Business meeting. Cover only essential items that are of interest to Little Princesses. This may include announcements by the Chief of any upcoming Tribe or Nation Event, Tribal Member News, etc. Other items should be covered at a Dad Meeting.
Review plan for the next Tribe meeting: When? Where? Who will plan program? Who will tell story? Assign projects.

7:35 PM
Program activities (Storytelling, games, special tribal projects, crafts, etc., that stress the father and the daughter participating together).

7:50 PM
Light refreshments.

8:00 PM
Story and/or songs

8:10 PM
Closing Ceremony (from Chief's Manual).

Head for home.

Wampum is money collected from the children in a tribe. The amount is set by the tribe and is used for special treats, to defray craft costs, or for anything else the tribe would like to use it for. The children should earn the money by doing helpful or special things at home. Each daughter should be prepared to tell other tribe members what he/she did to earn the wampum.

Conducting a Tribe Meeting

Tribal meeting are rotated between fathers homes with each father hosting their share of the meetings through the year. fathers and children should be dressed in their tribal vests at the meetings and as a rule of thumb, we usually call each other by our Indian names whenever we are in our Indian vests. If the planned activity will involve getting dirty, let people know in advance so they can dress appropriately.

Step one starts at least a week before your meeting. Even though your meeting is already on every ones calendar, you should prepare invitations for your meeting and deliver them to each house at least a week in advance.

Your invitations should include the place, time, phone number, and directions to get there [We always wrote directions starting with "From the Big Chicken"], a map is nice to. The children usually prefer to make hand made invitations versus store bought. Also, you can dress up your invitations to match the planned theme. Sign them with your Indian Names and put your "street names" in parenthesis.

One or two nights before your meeting you should make reminder calls to each person and sent out a reminder email note if they have email.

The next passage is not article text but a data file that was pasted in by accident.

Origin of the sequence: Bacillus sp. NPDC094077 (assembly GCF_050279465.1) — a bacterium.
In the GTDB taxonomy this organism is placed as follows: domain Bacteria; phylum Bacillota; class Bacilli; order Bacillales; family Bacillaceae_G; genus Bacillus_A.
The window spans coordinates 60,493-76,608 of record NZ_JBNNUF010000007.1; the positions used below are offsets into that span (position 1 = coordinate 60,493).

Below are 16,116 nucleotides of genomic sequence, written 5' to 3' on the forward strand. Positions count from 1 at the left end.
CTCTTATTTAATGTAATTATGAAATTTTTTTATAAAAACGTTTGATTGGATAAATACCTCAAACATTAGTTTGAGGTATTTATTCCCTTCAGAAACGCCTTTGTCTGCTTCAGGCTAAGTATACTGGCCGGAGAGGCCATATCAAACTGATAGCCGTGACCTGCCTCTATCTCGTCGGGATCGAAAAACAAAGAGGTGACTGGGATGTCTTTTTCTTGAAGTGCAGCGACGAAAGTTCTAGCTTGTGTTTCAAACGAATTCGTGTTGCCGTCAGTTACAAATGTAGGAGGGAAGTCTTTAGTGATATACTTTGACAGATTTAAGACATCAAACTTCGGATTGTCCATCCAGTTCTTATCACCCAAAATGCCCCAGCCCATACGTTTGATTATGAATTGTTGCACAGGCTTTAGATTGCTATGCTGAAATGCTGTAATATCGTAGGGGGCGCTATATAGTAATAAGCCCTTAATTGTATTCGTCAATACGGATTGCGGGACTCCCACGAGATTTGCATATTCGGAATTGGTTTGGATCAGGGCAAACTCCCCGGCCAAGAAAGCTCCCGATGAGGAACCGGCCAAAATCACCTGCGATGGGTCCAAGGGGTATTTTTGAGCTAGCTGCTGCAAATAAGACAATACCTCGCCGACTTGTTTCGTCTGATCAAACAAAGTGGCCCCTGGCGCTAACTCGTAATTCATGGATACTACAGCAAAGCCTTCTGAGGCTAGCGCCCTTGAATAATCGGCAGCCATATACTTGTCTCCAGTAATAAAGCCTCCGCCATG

Be prepared for your meeting. People will need a place to sit [consider putting children on the floor in front of their fathers] for the meeting. If there is a craft planned it should be already set up. Refreshments should be ready so that no time is lost to preparation.

Start your meeting promptly. The Chief will have the meetings host daughter call the meeting to a start by 12 beats of a drum [or other prop if you don't have a tribal drum]. Everyone should be in place and seated by the end on the last of 12 drum beats.

The Chief will call the meeting to order by the tribes name and the Pathfinder will read a devotional or conduct a silent prayer.

The Chief will ask all to stand and hold hands in an unbroken circle for reading of repeating of the pledge, aims, and slogan.

The Chief calls for the Tally keepers report. At a minimum the Tally keeper should take attendance with each father and daughter saying there Indian name aloud.

The Chief call for the Wampum Bearer to make his collection. Each daughter should tell of something they did with their father since the last meeting as they pass their wampum to the Wampum Bearer. The Wampum Bearer praises each daughter and accepts the wampum into his wampum bag. [Wampum is used by the tribe for a tribal event or donated by the tribe to favorite charity].

The Chief calls for "Scouting Reports". If any daughter has earned an award with their father, they are allowed to tell the tribe what they did. The Tally keeper should either present an award at that time or recognize the daughter and father for the achieving the award and present it at the next meeting [if they don't have the award on hand].

The Chief call for the Pathfinder to present a story. Choose a story that involves a moral. Usually we make it an Indian story in an Indian setting. The story should be short and read by the father. See the tribal manual for more details. In a pinch, tell the story of the headband with some embellishment of needed or sing the "Pals Forever" or "Friends Always" song.

After the story the host will usually have the tribe make some sort of Indian craft or play a game. If a craft is planned, both the father and daughter should make a craft so that the daughter can observe the father and share ideas. If a game is planned, both the daughter and father should participate, possibly as a team. Remember that you are trying to place the father and daughter in a level situation where the fathers size and experience doesn't give them advantage over their daughter. They should learn and do the activity together. Also, always cut off a game before the children get bored at it. This will help them to look forward to doing it again on another day.